Sunday, November 27, 2011

Saxophonist Candy Dulfer Goes "Crazy" On New CD #jazz

When saxophonist Candy Dulfer steps onto the stage or into the studio, everything is immediately up for grabs and anything can happen. This sexy, high-energy vibe – seemingly out-of-control, yet always carefully calculated – is a direct result of her consistently hot and sweet confection of jazz, funk, R&B, soul, pop, techno and more. It’s a no-holds-barred recipe that has served her and her worldwide fan base well since her earliest recordings at the start of the 1990s.

Candy pushes the whole musical experience to the edge once again on her new recording, Crazy, set for release on, Tuesday, January 31, 2011, on Listen 2 Entertainment Group/Razor & Tie. The 13-song set includes numerous tracks co-written and produced by multi-instrumentalist Printz Board – whose mile-long list of credits includes musical director for the Black Eyed Peas for more than a decade, as well as work with a broad range of artists: Macy Gray, Mariah Carey, Sergio Mendes Gomez, Katy Perry, Burt Bacharach and dozens more.

“I wanted to return to working with Ulco Bed, a great guitarist and my songwriter partner since we were both very young,” says Candy, a native of the Netherlands and the daughter of jazz saxophonist Hans Dulfer. “We hadn’t recorded together for a long time, so I was looking forward to connecting with him again. But I also wanted to work with someone who could show me something new, something I’d never done before. When I met Printz, I knew right away that we could do something great together. I was surprised at how easy it was. I would put a beat down and just play a few licks, and it would be enough to inspire him to put together a whole chord sequence and write a song.”

It’s the kind of versatility and adaptability that comes from working with such a diverse spectrum of talent over the years. “I just go with the energy that’s in the room,” says Printz. “I try not to work with anybody whom I haven’t at least hung out with for a little while. I need a chance to get to know their energy and their personality. When Candy and I got started on this project, we knew the goal. We knew what we were going for. It just grew organically. I don’t think either of us knew what the end result would be, but we’re very excited with what it turned into.”

Like just about every other recording in Candy’s body of work, Crazy kicks off like a party. Literally! The opening track is a churning saxophone riff, supported by a swell of voices in full party mode. It all comes to a halt when a neighbor puts a damper on things by demanding some quiet.

Fat chance. The title track picks up where the noisy room leaves off, and keeps the intensity level well beyond the acceptable range of peace and quiet. Built on a call-and-response between Printz’s lyrics and Candy’s punchy alto riffs, the song is inspired by Printz’s recent heady experiences with a new romance. “You don’t know what to do with yourself,” he says. “You just want to see this person, and talk to this person, and hang out with them. The title is no mystery. I was just crazy about this woman.”

“Hey Now” starts in a midtempo groove, with generous doses of low-end electronic dance beats holding it together. “But there’s a moment when it really kicks into high gear and gets wild,” says Candy. “It’s that moment when I want people to say, ‘Wow, this is really something I didn’t expect. This is something amazing.’”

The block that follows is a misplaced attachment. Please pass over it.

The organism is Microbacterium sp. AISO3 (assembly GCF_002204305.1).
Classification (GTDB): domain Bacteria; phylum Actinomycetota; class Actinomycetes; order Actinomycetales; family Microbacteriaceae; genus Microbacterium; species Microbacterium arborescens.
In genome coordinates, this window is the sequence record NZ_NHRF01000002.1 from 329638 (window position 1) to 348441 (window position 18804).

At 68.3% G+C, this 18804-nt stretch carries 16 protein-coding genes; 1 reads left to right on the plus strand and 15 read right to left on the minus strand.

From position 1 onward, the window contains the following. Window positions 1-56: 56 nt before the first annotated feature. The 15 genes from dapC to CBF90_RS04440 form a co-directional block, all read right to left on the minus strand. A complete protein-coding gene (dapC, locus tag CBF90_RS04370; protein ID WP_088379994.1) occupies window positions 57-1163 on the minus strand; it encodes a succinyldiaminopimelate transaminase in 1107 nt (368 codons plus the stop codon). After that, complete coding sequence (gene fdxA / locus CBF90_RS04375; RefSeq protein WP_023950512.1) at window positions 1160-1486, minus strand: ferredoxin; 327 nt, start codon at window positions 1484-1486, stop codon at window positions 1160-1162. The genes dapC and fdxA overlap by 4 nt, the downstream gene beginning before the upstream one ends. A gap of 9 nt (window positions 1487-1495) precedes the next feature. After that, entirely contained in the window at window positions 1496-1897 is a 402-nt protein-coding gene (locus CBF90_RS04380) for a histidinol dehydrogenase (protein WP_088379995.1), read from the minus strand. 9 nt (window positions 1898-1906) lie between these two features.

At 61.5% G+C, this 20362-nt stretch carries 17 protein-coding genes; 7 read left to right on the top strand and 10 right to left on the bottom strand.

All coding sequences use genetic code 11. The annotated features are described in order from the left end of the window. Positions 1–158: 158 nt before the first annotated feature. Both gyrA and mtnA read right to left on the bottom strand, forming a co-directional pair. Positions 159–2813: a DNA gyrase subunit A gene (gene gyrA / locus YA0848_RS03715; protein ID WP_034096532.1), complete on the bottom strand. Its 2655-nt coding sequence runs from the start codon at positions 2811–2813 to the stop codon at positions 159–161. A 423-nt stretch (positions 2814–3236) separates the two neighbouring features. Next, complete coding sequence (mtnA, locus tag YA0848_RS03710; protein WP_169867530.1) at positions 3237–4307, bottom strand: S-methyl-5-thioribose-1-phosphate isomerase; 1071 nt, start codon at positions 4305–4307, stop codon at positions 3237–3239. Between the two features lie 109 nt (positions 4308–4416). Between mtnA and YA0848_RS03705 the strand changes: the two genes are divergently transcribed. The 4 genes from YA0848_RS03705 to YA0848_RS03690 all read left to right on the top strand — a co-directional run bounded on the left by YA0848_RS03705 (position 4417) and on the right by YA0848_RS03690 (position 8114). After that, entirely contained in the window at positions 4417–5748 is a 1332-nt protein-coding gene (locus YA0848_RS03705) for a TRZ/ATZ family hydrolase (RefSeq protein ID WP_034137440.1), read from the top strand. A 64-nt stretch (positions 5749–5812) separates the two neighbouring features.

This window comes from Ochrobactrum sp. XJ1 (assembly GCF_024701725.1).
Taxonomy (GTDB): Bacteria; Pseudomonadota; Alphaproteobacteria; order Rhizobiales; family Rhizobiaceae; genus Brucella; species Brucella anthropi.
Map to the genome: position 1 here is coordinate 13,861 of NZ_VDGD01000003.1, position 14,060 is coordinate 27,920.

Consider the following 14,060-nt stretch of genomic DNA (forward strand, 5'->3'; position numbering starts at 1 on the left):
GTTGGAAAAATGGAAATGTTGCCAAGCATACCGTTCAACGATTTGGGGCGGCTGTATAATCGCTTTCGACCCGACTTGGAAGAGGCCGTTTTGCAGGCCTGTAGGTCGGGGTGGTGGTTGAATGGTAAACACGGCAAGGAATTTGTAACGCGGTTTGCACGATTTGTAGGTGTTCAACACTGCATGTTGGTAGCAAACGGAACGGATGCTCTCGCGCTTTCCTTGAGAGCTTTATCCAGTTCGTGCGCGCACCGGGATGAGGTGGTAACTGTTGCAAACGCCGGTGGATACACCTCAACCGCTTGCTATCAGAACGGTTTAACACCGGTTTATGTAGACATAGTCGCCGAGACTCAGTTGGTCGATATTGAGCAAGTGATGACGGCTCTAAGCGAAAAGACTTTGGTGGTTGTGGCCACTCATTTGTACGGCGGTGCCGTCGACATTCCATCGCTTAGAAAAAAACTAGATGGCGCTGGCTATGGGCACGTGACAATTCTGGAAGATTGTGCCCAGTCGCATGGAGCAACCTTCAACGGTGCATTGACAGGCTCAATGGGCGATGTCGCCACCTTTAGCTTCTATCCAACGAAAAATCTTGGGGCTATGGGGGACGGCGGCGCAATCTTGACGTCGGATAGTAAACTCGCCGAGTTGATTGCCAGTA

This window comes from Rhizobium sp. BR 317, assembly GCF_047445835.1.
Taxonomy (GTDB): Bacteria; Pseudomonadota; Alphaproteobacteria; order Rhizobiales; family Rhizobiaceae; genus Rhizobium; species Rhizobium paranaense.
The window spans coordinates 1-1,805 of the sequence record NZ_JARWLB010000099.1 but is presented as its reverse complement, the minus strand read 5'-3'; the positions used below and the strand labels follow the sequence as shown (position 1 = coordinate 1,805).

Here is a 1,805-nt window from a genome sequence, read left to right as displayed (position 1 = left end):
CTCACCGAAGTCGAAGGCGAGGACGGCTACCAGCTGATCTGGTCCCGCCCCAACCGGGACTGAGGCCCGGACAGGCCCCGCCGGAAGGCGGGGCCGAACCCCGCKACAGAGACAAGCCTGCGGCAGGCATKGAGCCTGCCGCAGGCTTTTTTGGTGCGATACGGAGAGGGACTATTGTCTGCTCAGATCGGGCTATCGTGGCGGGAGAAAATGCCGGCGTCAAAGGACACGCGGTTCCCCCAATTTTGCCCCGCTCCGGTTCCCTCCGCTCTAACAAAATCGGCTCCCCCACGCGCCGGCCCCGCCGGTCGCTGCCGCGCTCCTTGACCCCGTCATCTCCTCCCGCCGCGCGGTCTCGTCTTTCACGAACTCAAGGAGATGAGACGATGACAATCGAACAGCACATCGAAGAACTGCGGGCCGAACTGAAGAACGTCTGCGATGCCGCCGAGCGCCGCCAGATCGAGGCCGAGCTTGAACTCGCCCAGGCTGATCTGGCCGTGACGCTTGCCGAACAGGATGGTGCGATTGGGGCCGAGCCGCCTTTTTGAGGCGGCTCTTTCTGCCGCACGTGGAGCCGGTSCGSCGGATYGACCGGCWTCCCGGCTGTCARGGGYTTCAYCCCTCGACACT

“Complic8ted Lives” is less about specific solos and parts, says Candy, and more about generating an overall mood. “It was just a really spontaneous track,” she says. “We made it in five minutes, but it was a beautiful song. It’s really about a specific feeling. You can take the vocals off and you can still hear what the song is about in the chord progression and in my saxophone work.”

Midway through the party, the neighbors are apparently getting increasingly frustrated. One tries to make a call, but there’s no hearing the phone amid the revelry.

The inspiration for “Electric Blue” originally came from the neon blue lights of Tokyo, says Printz. Candy adds quirky sax lines on top, while Printz inserts some slide instructions that culminate with the simply stated “Get your ass on the floor.” The throbbing backbeat dares the listener to defy the command.

Printz indulges his fascination with the vocorder on “Rocket, Rocket,” a track that morphs his voice into an electronic layer that merges seamlessly with his keys and Candy’s fresh alto licks. “We just recently started playing this live,” says Candy. “We didn’t know how it would go live, but we had people of every age dancing to this one.”

The riffs are still coming when the police arrive at the door, accompanied by the same irritated neighbor. Their efforts are apparently ineffective, because the music keeps coming for just a bit longer.

In the home stretch, it’s the sultry and suggestive “Please Don’t Stop,” followed by the “Too Close,” a quiet instrumental ballad that shifts the festivities into a more laid back vibe. Powered by a distinctly Euro groove,

“I’m very happy with this record,” says Candy. “It’s been a super-positive experience. In the last ten years, I was always in a safe environment with my own friends, and it was beautiful. This was a big leap for me, so it’s nice to see that the rewards for that risk were so great. It’s nice to be rewarded for taking risks. And on the other hand, reconnecting with Ulco has been great. It brought back a lot of beautiful memories. We realized that we can still make great music together.”

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